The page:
Re-connecting Women with Country
Date: Aug 28, 2018
The Northern Land Council’s Caring for Country Branch has adopted a Women’s Employment Strategy in response to the requests from Traditional Owners, community members and women rangers to increase opportunities for women to work as rangers.
Aboriginal women are underrepresented across all NLC ranger groups, making up 35 per cent (up 10 per cent since January) of rangers employed by the NLC.
“We developed the Women’s Employment Strategy in consultation with rangers, community members, and NLC council members,” said Penelope Mules, Women and Youth Coordinator for the Caring for Country Branch.
“It identifies the barriers to women working as rangers, sets out the priorities for the future, and sets six key targets to achieve those priorities.”
Those targets include ensuring that women make up 50 per cent of all rangers employed by the NLC, that every ranger group has female representation, and that each group has one or more women in leadership roles (e.g., coordinators, assistant coordinators, or senior rangers).
The strategy includes 44 actions for NLC staff to implement over the next three years. These have been included in annual work plans and individual staff positions descriptions.
Re-connecting women with their traditional lands is part of the NLC’s approach to increasing the number of women rangers. Throughout the dry season, the NLC Caring for Country branch has worked with women Traditional Owners to organise women’s culture camps and walks.
In the last week of July, 30 women from Numbulwar took part in the Women’s Culture Walk, traversing 40 kilometres of coast in the South East Arnhem Land Indigenous Protected Area (IPA).
The walk was an opportunity for young women to learn the country and hear stories from Traditional Owners. They gathered turtle eggs and oysters from the beach, and afternoons were spent fishing and catching crabs. In the evenings, the women gathered around campfires, listening to the old ladies telling stories and cooking the crabs and fish they had caught that day.
“The young women were excited to be visiting places they had heard stories about, and the old ladies were happy to be back on their country, eating bush tucker and teaching the young women,” said Ms Mules.
The 21 younger women walked the distance while the older ladies were driven along the coast in a troopy, supported by the Numbulwar Numburindi Rangers and the Yugul Mangi Rangers.
Meanwhile on Wardaman country, south-west of Katherine, NLC’s Caring for Country branch took 16 women to Ingaladi waterhole in mid August for a women’s culture camp.
Wardaman woman Marie Allen said it was a wonderful opportunity for women to return to country and spend time together.
“I just thought it was a great time for the women because sometimes women tend to be ignored. It was a great for the Wardaman women to get together, exchange stories and talk to the land council about some issues, such as ranger issues.”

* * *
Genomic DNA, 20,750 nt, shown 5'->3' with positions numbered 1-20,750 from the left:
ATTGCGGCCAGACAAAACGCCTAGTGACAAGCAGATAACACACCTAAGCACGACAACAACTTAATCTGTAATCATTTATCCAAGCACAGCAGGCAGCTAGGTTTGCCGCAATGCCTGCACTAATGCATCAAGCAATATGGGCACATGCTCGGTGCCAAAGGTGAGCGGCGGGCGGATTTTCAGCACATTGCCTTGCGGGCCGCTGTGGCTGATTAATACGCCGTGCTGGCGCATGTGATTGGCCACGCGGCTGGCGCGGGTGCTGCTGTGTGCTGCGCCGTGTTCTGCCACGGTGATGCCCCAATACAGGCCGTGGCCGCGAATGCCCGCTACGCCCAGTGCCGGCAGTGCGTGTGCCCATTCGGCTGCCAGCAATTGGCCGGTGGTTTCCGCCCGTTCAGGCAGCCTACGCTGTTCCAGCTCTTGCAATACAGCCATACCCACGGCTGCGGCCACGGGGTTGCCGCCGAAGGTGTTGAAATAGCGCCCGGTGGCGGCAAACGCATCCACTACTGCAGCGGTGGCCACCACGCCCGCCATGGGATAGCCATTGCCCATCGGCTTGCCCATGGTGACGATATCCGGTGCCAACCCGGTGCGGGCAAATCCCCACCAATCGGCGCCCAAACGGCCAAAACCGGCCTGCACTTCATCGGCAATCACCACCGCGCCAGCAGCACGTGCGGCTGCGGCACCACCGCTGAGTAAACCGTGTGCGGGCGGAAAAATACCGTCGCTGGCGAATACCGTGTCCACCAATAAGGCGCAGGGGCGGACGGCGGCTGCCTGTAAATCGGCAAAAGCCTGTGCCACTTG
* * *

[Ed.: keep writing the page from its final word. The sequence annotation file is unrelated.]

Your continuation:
Sitting around the campfire each night, they discussed culture and law, and learnt how the families are connected. They spoke about ensuring that half the rangers working on the Wardaman IPA are women. There were a number of suggestions for young women who may be interested in working as rangers. And it provided valuable time to sit quietly together for healing and reconnection with each other.
“It gives them an opportunity to talk. It gives them an opportunity to tell stories. Because they don’t have an avenue in Katherine, to organise that and for them to meet,” said Ms Allen. “I know women in Alice Springs who once a weekend might go out bush together. But we don’t have that. This could be the start.”
For many, it was the first time being on this part of the country.
“The last time I went out to Ingaladi was 25 years ago, something like that. A lot of people hadn’t been there at all. They were really happy, a lot of them. We’ll to try to see if we can have it a bit longer next time.”
Wardaman elder Yidumduma Bill Harney took the group to Nimji, an important rock art site, and explained the creation story of the art there. He taught the group stories about country and who speaks for which country.
“The women went fishing, had a look at the sites. Billy took us to the dreaming sites, and told us stories,” said Marie.
Being able to catch fish was significant for the women, many of whom live in Katherine, where PFAS contamination prevents Traditional Owners from eating fish caught in the waterways. At Ingaladi waterhole they caught black brim and turtle to take back to their families.
“The women are very concerned about PFAS and sad that this has poisoned the local fish and turtles so they are no longer safe to eat,” said Ms Mules. “This made catching enough fish and turtle for their families even more important.”
Ms Allen said she would like to the camp to take place again next year and see more women, particularly young women, come along.
“The only thing I wish is that we could have had more younger women. I think what the older women want is just to pass on some of the cultural stuff, ceremonies, so that they know,” she said. “Maybe it’s something that it could go bigger, it could include other women from different tribes, meeting together and exchanging things.”